An early warning system against tsunamis has been developed and tailored for the need of the Mediterranean, but preparedness on the ground is paramount to ensuring peoples' safety.
When a coastal area is about to be hit by the waves of a tsunami, time is everything. The earlier we know where and when it is going to hit the coast, the more chances there are to evacuate the area. Early warning systems play a crucial role. Until now, seismic signals were used to issue such warning. These are subsequently confirmed or cleared by measuring sea level height. This approach stems from the fact that shallow submarine earthquakes exceeding a given magnitude are the most likely causes of tsunamis.
More recently, an EU funded project called NEARESTfound a better way of identifying a tsunami threat at early stage. "To do this we developed a new device we called tsunameter that we put as close as possible to those places where we know that is very likely a tsunami is generated," says Francesco Chierici, who is the project coordinator and also works as a researcher the Radio Astronomy Institute (IRA), in Bologna, Italy. This tsunameter can be placed close to the geological faults that are responsible for the earthquake and, accordingly, for tsunamis. Detecting a tsunami near its source is crucial "expecially in peculiar environments such as the Mediterranean where the tsunami are generated very close to the coasts," says Chierici.
Every device is connected with a surface buoy and consists of a set of instruments collecting several kinds of data. These include local acceleration and pressure of water, seismic waves, and, in particular, the acoustic waves generated by tsunamis.With this information, actual tsunamis can be distinguished from the background noise, "using a specific mathematical algorithm" which is interpreting the data. Under the project, the tsunameter had been tested for a year off the Gulf of Cadiz in Spain, at water depth of 3,200 metres. Since the project was completed, in March 2010, the tsunameters are now tested in a new research programme called Multidisciplinary Oceanic Information SysTem (MOIST), run by the Italian National Institute of Geophysics and Vulcanology(INGV) in Rome.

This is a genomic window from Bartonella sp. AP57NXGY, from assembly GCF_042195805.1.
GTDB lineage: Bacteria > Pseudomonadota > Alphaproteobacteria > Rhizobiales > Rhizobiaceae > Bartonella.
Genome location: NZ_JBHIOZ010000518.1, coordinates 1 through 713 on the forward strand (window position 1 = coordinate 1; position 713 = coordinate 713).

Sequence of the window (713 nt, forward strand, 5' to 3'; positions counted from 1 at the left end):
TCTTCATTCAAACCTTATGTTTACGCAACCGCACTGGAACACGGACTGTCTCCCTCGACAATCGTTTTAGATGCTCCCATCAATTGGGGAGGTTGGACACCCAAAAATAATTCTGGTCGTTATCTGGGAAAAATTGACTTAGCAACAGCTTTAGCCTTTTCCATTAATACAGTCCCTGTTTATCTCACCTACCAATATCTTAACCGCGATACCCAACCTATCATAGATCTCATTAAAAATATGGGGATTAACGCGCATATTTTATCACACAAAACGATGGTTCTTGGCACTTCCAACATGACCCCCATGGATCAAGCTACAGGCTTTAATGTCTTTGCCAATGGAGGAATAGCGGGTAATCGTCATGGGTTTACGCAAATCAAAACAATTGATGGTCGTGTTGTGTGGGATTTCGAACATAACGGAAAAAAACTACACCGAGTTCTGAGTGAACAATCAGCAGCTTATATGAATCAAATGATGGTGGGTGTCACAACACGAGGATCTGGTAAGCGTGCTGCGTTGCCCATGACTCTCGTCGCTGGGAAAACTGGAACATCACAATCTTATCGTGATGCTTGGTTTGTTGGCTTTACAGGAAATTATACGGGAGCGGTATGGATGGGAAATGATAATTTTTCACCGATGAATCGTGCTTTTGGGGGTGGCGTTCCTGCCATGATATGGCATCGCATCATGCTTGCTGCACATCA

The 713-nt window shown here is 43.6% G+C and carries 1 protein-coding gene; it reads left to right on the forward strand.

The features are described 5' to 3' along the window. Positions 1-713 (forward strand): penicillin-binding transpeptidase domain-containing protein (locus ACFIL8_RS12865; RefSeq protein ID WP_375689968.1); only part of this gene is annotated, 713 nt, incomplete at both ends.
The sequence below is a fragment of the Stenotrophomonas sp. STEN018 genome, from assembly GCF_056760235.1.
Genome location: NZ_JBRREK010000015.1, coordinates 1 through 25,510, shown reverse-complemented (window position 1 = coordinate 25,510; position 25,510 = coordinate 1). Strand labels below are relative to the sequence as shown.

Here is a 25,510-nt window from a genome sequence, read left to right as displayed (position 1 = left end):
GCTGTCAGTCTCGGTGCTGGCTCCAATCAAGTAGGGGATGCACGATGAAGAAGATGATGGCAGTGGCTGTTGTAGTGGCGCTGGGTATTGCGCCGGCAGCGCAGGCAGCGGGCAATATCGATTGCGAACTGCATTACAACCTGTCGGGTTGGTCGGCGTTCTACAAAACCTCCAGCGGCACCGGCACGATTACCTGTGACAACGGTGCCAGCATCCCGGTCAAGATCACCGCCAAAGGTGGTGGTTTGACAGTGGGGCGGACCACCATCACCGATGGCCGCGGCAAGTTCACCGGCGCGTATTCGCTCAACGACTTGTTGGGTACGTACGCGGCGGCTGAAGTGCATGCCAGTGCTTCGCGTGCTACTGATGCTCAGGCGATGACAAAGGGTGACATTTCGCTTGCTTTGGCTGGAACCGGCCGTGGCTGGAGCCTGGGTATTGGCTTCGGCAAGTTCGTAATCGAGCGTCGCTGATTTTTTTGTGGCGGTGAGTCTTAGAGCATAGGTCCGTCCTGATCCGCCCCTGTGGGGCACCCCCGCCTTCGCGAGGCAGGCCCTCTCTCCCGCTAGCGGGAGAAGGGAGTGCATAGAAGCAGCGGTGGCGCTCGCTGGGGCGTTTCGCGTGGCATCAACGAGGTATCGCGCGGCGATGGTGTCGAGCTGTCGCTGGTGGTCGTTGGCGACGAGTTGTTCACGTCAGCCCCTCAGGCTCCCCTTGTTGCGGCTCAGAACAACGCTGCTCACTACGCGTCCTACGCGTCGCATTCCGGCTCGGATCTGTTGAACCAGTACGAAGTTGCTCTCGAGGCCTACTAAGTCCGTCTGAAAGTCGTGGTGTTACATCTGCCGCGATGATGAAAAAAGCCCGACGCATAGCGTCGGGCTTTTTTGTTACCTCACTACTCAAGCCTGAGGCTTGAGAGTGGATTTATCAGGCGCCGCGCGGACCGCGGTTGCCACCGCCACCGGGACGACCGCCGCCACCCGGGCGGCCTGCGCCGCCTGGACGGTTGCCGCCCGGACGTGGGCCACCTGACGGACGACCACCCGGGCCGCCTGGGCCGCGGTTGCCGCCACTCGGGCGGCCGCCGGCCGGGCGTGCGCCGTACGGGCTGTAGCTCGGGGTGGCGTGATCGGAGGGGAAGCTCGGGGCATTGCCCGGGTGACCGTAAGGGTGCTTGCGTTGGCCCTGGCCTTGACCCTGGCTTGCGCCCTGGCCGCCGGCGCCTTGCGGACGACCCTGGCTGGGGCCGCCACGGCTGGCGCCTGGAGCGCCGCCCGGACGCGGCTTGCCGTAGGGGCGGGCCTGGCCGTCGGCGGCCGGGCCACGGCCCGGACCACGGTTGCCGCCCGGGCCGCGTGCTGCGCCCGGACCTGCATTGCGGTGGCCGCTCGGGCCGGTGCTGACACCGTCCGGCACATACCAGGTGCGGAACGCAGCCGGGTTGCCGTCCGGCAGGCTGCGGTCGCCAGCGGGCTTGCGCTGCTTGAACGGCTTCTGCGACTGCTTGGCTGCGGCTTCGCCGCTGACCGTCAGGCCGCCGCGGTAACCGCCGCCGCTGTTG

The idea of using acoustic waves as tsunami signal is effective, according toStefano Tinti, professor of geology at the University of Bologna, Italy, and an expert in tsunamis. "Their speed of propagation is slower than that of seismic waves, but still quicker than that of the tsunami," he said. The problem is the technology "is still in an experimental stage and it's not so easy to separate the hydroacoustic signal from the others when the detector is so close to the source."
Another issue is the cost of installation and maintenance. "Off-shore detection systems are more expensive than coastal ones," he adds. Tinti also believes it could be more effective to use the many islands spread around the Mediterranean. "The detection could be of no use in terms of warning system for the very point where the detection takes place," he contends, "but it is still very useful for other areas of the coast." The difficulties related to having a costly off-shore observation system are confirmed by Fernando Carrilho of the Portuguese Marine and Atmosphere Institute (IPMA), which was a project partner. When the Portuguese government decided to build a national tsunami early warning system, he explains, experts opted for a cheaper coastal sea-level observation system.
Other experts point out to issues related to providing a timely warning to the population. "Measurements would need to be far enough from the land to be affected to give enough time to raise the alarm," says Philippe Blondel, acoustic remote sensing expert at the department of physics of the University of Bath, UK. Apart from which early warning system you choose, the difference between saving lives or not is preparedness. "For example, if the Vesuvius erupts and a flank collapses into the sea, this would affect the millions of people in and around Naples, in Italy. Even with the best organisation, there are only so many roads available for people to get away in a hurry," says Blondel.
A different level of preparedness is required in the Mediterranean, compared to the situation in Japan and United States where "as soon as a tsunami is confirmed as being underway, alarms will sound in all communities likely to be affected," Blondel explains. Clear evacuation routes have been signposted, he believes, and everybody has been trained to know where to go. He quotes the example of the US West coast, where many long, romantic sandy beaches now have signs every few hundred meters saying 'tsunami risk: run this way' in clearly understandable icons.
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